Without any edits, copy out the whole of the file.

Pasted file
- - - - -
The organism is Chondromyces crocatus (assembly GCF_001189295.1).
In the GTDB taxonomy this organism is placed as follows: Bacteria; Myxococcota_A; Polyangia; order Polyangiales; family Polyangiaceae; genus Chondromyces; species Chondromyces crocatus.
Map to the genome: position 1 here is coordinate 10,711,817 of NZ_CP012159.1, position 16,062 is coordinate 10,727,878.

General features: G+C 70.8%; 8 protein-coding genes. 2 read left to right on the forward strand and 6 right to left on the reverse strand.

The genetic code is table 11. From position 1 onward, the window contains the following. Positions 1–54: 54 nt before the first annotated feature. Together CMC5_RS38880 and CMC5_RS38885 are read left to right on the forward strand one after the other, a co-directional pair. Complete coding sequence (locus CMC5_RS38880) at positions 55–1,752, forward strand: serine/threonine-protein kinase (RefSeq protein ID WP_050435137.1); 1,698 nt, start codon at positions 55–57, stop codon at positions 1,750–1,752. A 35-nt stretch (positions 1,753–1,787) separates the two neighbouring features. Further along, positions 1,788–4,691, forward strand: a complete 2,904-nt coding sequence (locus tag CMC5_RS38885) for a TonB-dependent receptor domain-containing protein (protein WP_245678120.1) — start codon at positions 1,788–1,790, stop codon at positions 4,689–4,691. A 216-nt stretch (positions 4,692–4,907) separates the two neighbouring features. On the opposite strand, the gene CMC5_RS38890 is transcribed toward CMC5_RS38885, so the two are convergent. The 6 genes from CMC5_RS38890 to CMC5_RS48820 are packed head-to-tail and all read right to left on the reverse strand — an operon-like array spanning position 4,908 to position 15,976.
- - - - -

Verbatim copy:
The organism is Chondromyces crocatus (assembly GCF_001189295.1).
In the GTDB taxonomy this organism is placed as follows: Bacteria; Myxococcota_A; Polyangia; order Polyangiales; family Polyangiaceae; genus Chondromyces; species Chondromyces crocatus.
Map to the genome: position 1 here is coordinate 10,711,817 of NZ_CP012159.1, position 16,062 is coordinate 10,727,878.

General features: G+C 70.8%; 8 protein-coding genes. 2 read left to right on the forward strand and 6 right to left on the reverse strand.

The genetic code is table 11. From position 1 onward, the window contains the following. Positions 1–54: 54 nt before the first annotated feature. Together CMC5_RS38880 and CMC5_RS38885 are read left to right on the forward strand one after the other, a co-directional pair. Complete coding sequence (locus CMC5_RS38880) at positions 55–1,752, forward strand: serine/threonine-protein kinase (RefSeq protein ID WP_050435137.1); 1,698 nt, start codon at positions 55–57, stop codon at positions 1,750–1,752. A 35-nt stretch (positions 1,753–1,787) separates the two neighbouring features. Further along, positions 1,788–4,691, forward strand: a complete 2,904-nt coding sequence (locus tag CMC5_RS38885) for a TonB-dependent receptor domain-containing protein (protein WP_245678120.1) — start codon at positions 1,788–1,790, stop codon at positions 4,689–4,691. A 216-nt stretch (positions 4,692–4,907) separates the two neighbouring features. On the opposite strand, the gene CMC5_RS38890 is transcribed toward CMC5_RS38885, so the two are convergent. The 6 genes from CMC5_RS38890 to CMC5_RS48820 are packed head-to-tail and all read right to left on the reverse strand — an operon-like array spanning position 4,908 to position 15,976.